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Being an External Examiner

What is the role of an external examiner?

To examine the candidate and ensure they meet the requirements and standards to be an SVT accredited vascular scientist. You will have the overriding decision if the candidate passes or not.

Who can be an external examiner?

To be an external examiner you must be a current AVS and have 3 years post accreditation experience. 

How do I apply to be an external examiner?

You just need to contact us at to register your interest. Please note that the SVT can reimburse expenses for any travel and/or accommodation costs.

I’m worried about what to expect/advice

  • Don’t panic- the candidate will likely be more nervous than yourself
  • Review the accreditation document, score sheet and assessor guidance prior to the exam so the practical exam officers can answer any questions you might have before the exam
  • Seek advice from colleagues who might have been examiners previously.
  • Don’t be scared to fail someone- do you believe this candidate is competent and safe to practice?

Did you know?

If you do not know of anyone who has been an examiner before, don’t worry, you can contact the practical exam team ( and we can put you in contact with someone who has. If you would like the opportunity to shadow an external examiner before you commit to being an external examiner yourself, please let us know and we will try out best to organise this for you.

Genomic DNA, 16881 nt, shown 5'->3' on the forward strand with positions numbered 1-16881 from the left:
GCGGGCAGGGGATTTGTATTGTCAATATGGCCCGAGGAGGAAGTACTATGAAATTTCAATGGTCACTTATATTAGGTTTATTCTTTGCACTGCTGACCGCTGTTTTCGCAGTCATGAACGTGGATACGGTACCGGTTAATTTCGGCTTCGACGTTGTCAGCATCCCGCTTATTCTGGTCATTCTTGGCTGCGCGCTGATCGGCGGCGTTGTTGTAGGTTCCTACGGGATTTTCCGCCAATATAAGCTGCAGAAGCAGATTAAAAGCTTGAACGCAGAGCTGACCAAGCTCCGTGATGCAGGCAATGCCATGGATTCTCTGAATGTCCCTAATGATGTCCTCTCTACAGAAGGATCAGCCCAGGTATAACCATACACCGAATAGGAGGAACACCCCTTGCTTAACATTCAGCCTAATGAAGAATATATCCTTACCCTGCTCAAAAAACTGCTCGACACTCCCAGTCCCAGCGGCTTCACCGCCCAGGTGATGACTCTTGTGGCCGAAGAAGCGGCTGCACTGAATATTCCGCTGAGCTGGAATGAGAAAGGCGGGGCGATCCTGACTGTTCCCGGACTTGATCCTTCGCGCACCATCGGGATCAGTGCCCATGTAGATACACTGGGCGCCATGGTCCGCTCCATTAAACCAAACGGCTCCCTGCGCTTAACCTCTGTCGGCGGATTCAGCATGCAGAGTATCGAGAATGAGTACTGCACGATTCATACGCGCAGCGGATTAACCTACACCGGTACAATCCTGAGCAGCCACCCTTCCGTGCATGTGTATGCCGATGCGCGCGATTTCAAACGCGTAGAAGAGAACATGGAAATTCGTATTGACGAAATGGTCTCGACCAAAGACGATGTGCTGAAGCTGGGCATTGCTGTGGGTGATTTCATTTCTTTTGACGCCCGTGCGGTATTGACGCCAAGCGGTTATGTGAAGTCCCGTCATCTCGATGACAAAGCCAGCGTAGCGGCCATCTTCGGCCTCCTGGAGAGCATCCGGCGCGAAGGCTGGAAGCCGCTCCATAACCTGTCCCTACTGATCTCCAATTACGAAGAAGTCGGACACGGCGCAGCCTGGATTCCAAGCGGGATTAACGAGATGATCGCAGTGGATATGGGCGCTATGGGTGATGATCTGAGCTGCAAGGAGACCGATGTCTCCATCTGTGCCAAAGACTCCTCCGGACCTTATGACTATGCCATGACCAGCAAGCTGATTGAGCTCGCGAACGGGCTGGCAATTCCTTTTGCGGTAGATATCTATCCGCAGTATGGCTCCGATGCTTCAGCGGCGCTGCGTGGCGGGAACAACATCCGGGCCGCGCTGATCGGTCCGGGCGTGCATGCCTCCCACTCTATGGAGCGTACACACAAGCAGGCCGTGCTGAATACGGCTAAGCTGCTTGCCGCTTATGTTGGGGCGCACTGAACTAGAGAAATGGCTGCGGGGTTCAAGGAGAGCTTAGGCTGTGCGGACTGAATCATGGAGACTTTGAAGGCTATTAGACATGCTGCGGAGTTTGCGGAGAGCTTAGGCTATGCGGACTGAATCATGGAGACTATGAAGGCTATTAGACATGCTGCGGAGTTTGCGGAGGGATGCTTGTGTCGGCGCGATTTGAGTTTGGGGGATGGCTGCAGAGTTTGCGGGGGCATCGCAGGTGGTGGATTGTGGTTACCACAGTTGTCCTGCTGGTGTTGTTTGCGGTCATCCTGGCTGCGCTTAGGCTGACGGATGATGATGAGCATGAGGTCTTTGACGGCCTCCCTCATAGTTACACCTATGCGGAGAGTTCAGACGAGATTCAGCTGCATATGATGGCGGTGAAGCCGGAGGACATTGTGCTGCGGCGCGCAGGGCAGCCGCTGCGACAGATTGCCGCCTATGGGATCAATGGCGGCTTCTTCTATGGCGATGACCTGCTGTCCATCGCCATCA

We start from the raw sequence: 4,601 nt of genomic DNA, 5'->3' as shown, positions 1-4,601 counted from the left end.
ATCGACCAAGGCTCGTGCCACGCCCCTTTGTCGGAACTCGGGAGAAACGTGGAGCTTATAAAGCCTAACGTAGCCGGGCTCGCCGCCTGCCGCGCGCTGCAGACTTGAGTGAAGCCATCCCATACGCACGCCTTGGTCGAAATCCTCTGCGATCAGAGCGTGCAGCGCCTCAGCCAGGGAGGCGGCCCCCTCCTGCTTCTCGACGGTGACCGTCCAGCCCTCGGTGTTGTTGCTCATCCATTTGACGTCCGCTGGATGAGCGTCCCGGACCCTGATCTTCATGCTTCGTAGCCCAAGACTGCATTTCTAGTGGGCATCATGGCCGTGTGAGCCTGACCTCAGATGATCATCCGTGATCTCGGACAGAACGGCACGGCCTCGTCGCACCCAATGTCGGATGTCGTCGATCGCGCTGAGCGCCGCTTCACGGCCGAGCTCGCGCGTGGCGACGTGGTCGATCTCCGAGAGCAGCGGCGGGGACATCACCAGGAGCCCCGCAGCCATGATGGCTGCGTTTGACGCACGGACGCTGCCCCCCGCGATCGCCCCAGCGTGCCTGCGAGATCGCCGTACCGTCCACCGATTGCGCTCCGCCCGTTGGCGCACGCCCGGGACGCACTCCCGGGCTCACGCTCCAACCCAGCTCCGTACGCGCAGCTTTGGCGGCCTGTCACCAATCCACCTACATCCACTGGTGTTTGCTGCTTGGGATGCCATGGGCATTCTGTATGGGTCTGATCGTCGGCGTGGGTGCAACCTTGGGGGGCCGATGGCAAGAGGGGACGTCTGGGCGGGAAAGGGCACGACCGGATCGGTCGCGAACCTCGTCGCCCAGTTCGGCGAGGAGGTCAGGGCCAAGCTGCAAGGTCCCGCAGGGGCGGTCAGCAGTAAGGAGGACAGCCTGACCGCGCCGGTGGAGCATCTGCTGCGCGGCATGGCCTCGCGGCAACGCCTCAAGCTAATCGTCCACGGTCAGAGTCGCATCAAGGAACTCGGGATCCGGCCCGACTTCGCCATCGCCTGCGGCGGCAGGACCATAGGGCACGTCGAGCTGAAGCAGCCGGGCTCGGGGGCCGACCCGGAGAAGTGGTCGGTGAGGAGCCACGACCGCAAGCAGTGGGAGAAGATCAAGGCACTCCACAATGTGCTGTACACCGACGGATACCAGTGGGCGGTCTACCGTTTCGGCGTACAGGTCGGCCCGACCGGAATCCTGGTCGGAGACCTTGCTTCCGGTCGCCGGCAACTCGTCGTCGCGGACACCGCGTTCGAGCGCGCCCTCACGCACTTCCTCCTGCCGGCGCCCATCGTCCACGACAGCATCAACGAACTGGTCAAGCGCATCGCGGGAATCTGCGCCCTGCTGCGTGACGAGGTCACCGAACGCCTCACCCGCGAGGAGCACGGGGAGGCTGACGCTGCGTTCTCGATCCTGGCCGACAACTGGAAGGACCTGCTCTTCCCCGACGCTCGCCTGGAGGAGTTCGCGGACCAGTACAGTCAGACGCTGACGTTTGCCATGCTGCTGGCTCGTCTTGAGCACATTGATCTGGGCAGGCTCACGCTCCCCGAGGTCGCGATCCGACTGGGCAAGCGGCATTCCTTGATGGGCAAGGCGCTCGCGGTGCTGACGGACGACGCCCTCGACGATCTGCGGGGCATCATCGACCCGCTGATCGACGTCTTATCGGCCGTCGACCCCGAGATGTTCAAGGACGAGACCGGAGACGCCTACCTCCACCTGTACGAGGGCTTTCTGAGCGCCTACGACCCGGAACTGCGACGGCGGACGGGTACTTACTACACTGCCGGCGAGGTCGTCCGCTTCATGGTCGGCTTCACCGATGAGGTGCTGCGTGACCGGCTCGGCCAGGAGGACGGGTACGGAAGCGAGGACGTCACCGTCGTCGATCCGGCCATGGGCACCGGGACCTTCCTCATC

Case study

“Being an external examiner for the first time comes with a wide range of emotions, excitement, apprehension, nerves, and a combination of all of these and many more. This is completely normal; it can feel daunting – was it really 3 years ago that you passed your own practical exam?!

However, when participating as an external examiner for the first time this summer, I felt very supported and guided by the SVT exams officers. Efficient communication as well as the provision of detailed and thorough guidance was extremely helpful. The SVT have a very clear protocol in place of how these examinations are run and structured documentation to support this.

Before the agreed examination date, I was sent a copy of the departmental protocols and 25 scan reports from the last 3 months for each core modality for review. 

On the day of the examination, I arrived at my host hospital for 9am. I was introduced to the team, included the candidate, and made to feel very welcome. After a tour of the department, the internal examiner and I sat down to discuss the paperwork and a plan of action for the day ahead before the examination commenced. It’s always important to remember you are not doing it alone – the internal examiner is an invaluable source of knowledge and support, and they may have done these many times before! After each scan, the internal examiner and I had a follow-up discussion with the candidate and then had some time to fill out the relevant paperwork before moving onto the next patient. At the end of all 3 assessed scans, the three of us sat down to carry out the discussion around skills section D. All of the assessments and relevant paperwork were completed before I left the host hospital around 2pm.

Colleagues in your department may have also acted as an internal or external assessor, talk to them about their experiences, pick their brains for any top tips, or to alleviate any concerns you may have. If anyone is considering being an external practical examiner for the first time and doesn’t have anyone to talk to in their department and has any specific questions, please feel free to reach out to me.

In conclusion, I can only advise to go for it, it is an excellent opportunity to use and share your hard-earned knowledge, as well as meet new people and it provides a chance to visit a new department. You may even learn a thing or two along the way!“